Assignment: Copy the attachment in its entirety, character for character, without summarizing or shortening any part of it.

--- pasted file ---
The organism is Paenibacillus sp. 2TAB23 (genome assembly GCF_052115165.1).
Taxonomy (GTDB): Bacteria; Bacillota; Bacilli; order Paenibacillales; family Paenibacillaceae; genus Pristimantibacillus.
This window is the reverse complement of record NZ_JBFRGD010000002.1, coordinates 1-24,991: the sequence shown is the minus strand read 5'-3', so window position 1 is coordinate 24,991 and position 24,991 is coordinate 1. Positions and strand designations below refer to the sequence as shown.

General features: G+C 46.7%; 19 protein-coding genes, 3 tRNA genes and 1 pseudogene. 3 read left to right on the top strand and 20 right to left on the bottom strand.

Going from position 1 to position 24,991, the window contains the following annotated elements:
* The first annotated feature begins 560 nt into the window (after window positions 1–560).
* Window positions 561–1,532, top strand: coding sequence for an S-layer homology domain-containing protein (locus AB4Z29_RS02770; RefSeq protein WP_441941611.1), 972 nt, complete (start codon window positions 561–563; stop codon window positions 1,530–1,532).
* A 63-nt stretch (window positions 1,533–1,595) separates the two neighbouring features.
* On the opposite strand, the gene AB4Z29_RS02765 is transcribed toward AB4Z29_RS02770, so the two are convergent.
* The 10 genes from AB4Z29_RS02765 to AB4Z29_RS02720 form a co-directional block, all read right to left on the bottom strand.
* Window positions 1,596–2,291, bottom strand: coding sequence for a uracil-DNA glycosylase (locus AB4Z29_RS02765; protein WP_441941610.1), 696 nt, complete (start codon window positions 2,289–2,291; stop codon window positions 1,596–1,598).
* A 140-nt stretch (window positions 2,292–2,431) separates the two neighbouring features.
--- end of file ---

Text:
The organism is Paenibacillus sp. 2TAB23 (genome assembly GCF_052115165.1).
Taxonomy (GTDB): Bacteria; Bacillota; Bacilli; order Paenibacillales; family Paenibacillaceae; genus Pristimantibacillus.
This window is the reverse complement of record NZ_JBFRGD010000002.1, coordinates 1-24,991: the sequence shown is the minus strand read 5'-3', so window position 1 is coordinate 24,991 and position 24,991 is coordinate 1. Positions and strand designations below refer to the sequence as shown.

General features: G+C 46.7%; 19 protein-coding genes, 3 tRNA genes and 1 pseudogene. 3 read left to right on the top strand and 20 right to left on the bottom strand.

Going from position 1 to position 24,991, the window contains the following annotated elements:
* The first annotated feature begins 560 nt into the window (after window positions 1–560).
* Window positions 561–1,532, top strand: coding sequence for an S-layer homology domain-containing protein (locus AB4Z29_RS02770; RefSeq protein WP_441941611.1), 972 nt, complete (start codon window positions 561–563; stop codon window positions 1,530–1,532).
* A 63-nt stretch (window positions 1,533–1,595) separates the two neighbouring features.
* On the opposite strand, the gene AB4Z29_RS02765 is transcribed toward AB4Z29_RS02770, so the two are convergent.
* The 10 genes from AB4Z29_RS02765 to AB4Z29_RS02720 form a co-directional block, all read right to left on the bottom strand.
* Window positions 1,596–2,291, bottom strand: coding sequence for a uracil-DNA glycosylase (locus AB4Z29_RS02765; protein WP_441941610.1), 696 nt, complete (start codon window positions 2,289–2,291; stop codon window positions 1,596–1,598).
* A 140-nt stretch (window positions 2,292–2,431) separates the two neighbouring features.